One year late, Tokyo Olympic Games finally get under way

Brendan Irvine and Kellie Harrington lead Irish team in for opening ceremony

More than 1,800 drones came together to form an illuminated globe above Japan National Stadium during the opening ceremony of the Tokyo 2020 Olympics. Video: Reuters

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So it came to pass that on the Friday night of July 23rd, inside a virtually empty Olympic Stadium beyond the flickering of athletes and flags from the 205 competing nations spread out on the floor beneath us, after a sombre and often subdued opening ceremony that still went on too long, Japan’s emperor Naruhito declared open the Games of the 2020 Tokyo Olympiad.

This of course being July of 2021, the postponed Games which at times appeared certain to fall victim to the still clear and present danger of Covid-19 happening one year on, in name at least, only in ways now different and difficult beyond all previous imagination.

Emperor Naruhito was also reprising the role of his grandfather, who opened the last Tokyo Olympics here in 1964 – that’s where all similarities ended.

Once the four-hour ceremony was over, the overriding feeling was one of relief.

Minute’s silence

Earlier, during a minute’s silence for those who had lost their lives in the pandemic, the distinct rallying sounds of a small anti-Olympic protest march could be heard not far off in the distance. It was however entirely peaceful, in spirit at least.

It was just after 11.15pm local time when the emperor finished his duties, and it was close to midnight local time when the Olympic flame eventually entered the stadium, before the utterly unique and lasting honour of lighting the now hydrogen-fuelled cauldron.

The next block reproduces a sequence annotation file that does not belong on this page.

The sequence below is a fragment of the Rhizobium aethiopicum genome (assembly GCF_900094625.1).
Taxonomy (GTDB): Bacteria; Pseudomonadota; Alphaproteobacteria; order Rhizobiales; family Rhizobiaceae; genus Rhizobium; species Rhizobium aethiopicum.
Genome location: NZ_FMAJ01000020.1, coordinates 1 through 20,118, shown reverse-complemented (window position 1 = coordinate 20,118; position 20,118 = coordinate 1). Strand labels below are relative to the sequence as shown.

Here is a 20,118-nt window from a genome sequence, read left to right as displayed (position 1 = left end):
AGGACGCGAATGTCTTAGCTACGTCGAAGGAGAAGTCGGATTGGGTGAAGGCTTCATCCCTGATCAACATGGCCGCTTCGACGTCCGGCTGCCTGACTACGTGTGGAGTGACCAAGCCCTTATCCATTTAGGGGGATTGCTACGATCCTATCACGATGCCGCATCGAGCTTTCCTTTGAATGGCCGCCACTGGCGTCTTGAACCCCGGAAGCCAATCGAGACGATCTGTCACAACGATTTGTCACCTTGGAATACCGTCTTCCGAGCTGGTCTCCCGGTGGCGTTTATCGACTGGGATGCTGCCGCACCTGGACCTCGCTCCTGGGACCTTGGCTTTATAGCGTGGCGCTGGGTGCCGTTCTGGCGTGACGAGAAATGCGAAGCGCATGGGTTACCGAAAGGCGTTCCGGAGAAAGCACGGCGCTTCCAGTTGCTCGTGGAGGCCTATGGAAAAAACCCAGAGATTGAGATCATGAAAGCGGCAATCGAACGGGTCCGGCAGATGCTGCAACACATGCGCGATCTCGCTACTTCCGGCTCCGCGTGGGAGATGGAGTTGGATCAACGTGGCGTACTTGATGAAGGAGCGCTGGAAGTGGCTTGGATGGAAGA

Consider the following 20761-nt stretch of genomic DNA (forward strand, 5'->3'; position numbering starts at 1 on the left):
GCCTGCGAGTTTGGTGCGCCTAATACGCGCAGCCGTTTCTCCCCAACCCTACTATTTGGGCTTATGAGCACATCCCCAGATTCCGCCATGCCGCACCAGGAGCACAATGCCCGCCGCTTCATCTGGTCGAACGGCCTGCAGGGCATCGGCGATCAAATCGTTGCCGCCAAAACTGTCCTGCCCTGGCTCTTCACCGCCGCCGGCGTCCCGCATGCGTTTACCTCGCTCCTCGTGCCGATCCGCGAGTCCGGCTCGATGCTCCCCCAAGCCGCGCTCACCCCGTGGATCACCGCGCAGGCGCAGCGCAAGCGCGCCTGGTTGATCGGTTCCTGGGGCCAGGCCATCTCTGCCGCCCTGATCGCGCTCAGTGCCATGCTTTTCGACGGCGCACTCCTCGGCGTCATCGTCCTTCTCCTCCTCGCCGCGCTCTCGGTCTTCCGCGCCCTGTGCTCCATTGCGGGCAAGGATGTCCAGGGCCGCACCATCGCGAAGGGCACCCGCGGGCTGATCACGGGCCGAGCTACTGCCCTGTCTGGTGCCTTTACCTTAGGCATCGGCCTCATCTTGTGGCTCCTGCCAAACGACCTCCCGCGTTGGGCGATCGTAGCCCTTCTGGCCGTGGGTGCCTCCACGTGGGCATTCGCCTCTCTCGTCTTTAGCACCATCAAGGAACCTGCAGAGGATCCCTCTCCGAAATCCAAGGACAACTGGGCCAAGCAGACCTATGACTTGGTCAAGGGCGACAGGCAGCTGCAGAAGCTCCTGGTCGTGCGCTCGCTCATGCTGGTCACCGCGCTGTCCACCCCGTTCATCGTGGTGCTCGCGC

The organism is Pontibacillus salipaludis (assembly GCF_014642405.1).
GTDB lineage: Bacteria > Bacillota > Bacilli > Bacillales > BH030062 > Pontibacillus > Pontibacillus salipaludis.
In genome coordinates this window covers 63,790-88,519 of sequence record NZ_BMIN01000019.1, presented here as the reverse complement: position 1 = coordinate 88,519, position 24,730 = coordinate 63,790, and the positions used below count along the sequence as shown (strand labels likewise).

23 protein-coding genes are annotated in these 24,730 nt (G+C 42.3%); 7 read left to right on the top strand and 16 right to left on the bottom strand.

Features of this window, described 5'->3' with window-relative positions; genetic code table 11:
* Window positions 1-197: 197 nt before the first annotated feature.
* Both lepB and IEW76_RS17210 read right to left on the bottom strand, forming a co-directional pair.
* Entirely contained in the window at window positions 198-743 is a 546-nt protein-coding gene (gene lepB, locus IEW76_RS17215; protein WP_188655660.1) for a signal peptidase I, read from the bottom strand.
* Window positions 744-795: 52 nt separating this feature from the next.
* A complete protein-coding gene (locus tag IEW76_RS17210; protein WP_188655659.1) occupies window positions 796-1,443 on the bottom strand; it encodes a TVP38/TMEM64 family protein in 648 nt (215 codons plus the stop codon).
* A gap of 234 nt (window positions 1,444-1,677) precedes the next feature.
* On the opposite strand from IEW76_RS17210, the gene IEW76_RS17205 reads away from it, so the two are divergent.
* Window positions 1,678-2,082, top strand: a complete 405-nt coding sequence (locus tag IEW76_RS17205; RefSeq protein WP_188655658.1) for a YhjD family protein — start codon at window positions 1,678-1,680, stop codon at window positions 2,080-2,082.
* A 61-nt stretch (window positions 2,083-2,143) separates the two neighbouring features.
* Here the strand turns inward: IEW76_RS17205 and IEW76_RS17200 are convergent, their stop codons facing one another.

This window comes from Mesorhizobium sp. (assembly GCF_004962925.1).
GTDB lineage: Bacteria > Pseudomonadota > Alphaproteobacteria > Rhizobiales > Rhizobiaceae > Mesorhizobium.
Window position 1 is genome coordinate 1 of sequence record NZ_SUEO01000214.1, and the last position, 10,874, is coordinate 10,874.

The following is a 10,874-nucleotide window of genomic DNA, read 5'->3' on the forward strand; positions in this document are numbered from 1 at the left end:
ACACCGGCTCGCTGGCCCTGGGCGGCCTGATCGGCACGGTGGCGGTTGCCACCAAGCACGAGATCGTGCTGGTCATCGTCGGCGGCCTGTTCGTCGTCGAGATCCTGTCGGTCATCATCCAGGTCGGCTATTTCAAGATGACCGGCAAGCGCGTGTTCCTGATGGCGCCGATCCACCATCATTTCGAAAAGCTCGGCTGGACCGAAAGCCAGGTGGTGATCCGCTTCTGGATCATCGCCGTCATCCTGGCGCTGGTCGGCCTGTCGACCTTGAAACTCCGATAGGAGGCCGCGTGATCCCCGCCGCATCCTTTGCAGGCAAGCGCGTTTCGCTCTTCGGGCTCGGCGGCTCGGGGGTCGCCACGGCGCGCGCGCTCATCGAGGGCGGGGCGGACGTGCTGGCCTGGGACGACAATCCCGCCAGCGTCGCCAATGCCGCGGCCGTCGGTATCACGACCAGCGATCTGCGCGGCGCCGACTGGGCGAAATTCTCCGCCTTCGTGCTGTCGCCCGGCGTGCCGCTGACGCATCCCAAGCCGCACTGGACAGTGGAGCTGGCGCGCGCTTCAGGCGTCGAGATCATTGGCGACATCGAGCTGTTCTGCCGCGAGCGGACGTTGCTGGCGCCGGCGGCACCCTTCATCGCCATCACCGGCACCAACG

As expected it went to Japan’s tennis star Naomi Osaka, who looked decidedly cool even in the searing heat of the Tokyo night as she climbed the steps of the Mount Fuji-shape stage. The top sphere opened like a flower, Osaka lit us all up a little, momentarily at least, and that was that.

By then most of the athletes who had paraded earlier on had long since left for the confines of the athletes’ village. With daily cases of virus still rising daily (Tokyo recorded 1,979 new cases on Thursday, the fifth highest daily tally in the capital since the pandemic began), this wasn’t the time or place to test social-distancing.

Irish flag

With those 205 nations entering by order of the Japanese alphabet, after Greece traditionally led the way, the small entourage of Irish representatives paraded in fourth. Boxers Brendan Irvine and Kellie Harrington jointly carried the Irish flag.

This was a new tradition, bringing the Olympics now close to perfect gender balance – a point also highlighted by IOC president Thomas Bach, as he thanked the Japanese people for making the Olympics possible and hailed the perseverance of athletes.

“You had to face great challenges,” said Bach. “You did not even know if this competition would take place at all. You struggled, you preserved, you never gave up and you are making your Olympic dream come true. You are true Olympic athletes.”

On a night of many uncertainties and some contradictions, that at least rang true.

Team Ireland

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